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Under-the-Radar Supreme Court Case Poses Profound Threat to Nationwide Unions


#1


#2

Not the police or fire unions.


#3

You have to admire the utter hypocrisy of the "Right to Work (For Less)" campaign. In spite of all their expressed fealty to that principle, they can't seem to apply it when it comes to creating jobs for the chronically unemployed.
And the hypocrisy train keeps a-chugging along.


#5

I wonder if this "teacher" is working undercover for the tea party? Lots of teachers belong to unions, but are grateful they are there. Apparently this person is not, or maybe wishes the CTA would back a tea partier right to work conservative? Shame on this person, and shame on the supreme court for even considering it.


#6

"States with RTW laws have more severe poverty, higher infant mortality rates, and greater workplace fatalities, according to studies.": These facts mean nothing to a Right-not-to-Care Nation. Labor is seen as simply "land fill".


#7

Perhaps this "teacher" would rather work for minimum wage, with no vacations or days off. Then that person would be happy with individual rights. What a "winner." I guess that person thinks that he/she is all that- much more important than anyone else. That person shouldd not be a teacher, and should not work anywhere at all. Perhaps that person needs mental health couseling or even more. This is a nation that has become all about "me" rather than "we." There are no social skills being used here, no empathy or thinking ahead. Sounds like a child with a temper tantrum, and a giant ego who comes from affluenza. I wonder if this teacher has any educational or social skills - all required to work at that job or any job at all. Has this "person" even considered anyone else or is it all about that individual? Also, a real teacher would be doing just that- not spending time trying to spend tax payers money ( which we do not have) or getting an audience. We need to stop paying attention to these oddballs, and work together rather than for someone elses ego. Look what the House just did- repealed the Affordable Care Act only to have the president veto it as expected. What a waste and a shame.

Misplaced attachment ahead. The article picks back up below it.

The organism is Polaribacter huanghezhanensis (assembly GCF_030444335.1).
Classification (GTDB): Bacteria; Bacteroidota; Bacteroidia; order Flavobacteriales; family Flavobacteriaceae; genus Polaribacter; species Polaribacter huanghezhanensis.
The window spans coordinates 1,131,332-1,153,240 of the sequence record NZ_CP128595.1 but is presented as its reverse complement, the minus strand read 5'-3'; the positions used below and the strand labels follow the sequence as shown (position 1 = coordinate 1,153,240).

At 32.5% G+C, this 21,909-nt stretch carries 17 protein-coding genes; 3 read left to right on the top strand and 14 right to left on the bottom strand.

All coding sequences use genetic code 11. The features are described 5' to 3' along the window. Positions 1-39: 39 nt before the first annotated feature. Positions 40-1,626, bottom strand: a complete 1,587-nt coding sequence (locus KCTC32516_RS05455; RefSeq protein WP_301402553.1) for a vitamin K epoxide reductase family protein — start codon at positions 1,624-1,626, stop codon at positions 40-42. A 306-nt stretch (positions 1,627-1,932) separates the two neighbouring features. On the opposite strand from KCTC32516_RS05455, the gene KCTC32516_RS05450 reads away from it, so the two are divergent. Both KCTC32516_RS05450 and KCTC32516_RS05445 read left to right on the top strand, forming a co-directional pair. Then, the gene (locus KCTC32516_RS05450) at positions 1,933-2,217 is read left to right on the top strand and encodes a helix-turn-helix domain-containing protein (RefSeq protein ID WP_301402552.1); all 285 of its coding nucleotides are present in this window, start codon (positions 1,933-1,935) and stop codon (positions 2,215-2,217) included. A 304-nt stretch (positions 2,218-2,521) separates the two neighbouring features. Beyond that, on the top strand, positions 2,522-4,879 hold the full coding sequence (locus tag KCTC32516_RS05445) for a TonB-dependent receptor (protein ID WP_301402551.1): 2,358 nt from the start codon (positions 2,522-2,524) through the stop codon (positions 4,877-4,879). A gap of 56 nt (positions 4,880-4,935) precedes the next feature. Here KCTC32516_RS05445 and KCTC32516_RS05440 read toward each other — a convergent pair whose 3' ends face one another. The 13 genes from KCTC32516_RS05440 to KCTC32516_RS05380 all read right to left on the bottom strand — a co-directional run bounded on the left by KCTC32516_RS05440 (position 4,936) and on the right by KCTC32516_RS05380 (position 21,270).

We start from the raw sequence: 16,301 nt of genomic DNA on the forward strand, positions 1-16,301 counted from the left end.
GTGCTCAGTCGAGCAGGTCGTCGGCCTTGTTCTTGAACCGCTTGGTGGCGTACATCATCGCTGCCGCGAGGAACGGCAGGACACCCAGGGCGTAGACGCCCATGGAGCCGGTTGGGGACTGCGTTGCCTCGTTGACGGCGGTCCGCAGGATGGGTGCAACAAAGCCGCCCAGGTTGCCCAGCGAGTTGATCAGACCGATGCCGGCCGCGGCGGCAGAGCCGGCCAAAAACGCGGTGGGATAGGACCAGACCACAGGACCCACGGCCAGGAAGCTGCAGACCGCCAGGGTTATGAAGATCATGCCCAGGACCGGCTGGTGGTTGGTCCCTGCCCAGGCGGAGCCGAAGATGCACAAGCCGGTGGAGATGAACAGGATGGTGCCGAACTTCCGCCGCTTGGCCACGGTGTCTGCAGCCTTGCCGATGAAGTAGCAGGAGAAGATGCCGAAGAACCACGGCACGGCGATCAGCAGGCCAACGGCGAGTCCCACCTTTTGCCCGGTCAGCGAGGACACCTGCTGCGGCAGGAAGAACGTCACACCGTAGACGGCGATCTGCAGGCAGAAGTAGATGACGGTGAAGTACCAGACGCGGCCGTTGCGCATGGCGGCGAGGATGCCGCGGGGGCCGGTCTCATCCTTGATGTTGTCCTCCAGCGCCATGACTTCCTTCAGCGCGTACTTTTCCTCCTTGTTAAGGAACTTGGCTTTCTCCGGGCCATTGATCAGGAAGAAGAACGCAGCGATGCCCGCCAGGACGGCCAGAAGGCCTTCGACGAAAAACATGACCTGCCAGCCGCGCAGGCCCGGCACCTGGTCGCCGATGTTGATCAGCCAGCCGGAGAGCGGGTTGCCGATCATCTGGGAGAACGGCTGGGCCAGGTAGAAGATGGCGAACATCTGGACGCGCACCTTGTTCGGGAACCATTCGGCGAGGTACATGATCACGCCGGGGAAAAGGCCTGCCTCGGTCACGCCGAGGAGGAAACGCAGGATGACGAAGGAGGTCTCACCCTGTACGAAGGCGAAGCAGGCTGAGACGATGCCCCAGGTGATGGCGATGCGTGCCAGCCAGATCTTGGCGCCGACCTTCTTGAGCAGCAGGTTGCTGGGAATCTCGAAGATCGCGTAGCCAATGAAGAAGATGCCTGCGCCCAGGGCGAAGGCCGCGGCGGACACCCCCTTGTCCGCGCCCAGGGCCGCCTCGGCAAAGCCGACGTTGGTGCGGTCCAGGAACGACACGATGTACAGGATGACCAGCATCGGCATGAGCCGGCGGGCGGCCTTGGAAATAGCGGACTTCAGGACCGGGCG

#8

The right to work states also gobble up the federal tax dollars earned in existing union friendly states. For every dollar in taxes they pay in they get plus beyond. I call them welfare states!


#9

Perhaps we need a volunteer police force. And to think, we were worried about vigilantes in the 80's, it's pretty close to what we've got now.


#10

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#11

As soon as the IWW gets enough membership,
RTW won't matter.
It's up to the workers to unite into one big union,
then nothing can stop us.

http://www.iww.org/


#14

One of the most devastating ways that the US corportocracy has been able to weaken the Unions, is the mass exodus to China and other foreign countries being allowed by the US government. Pure and simple greed!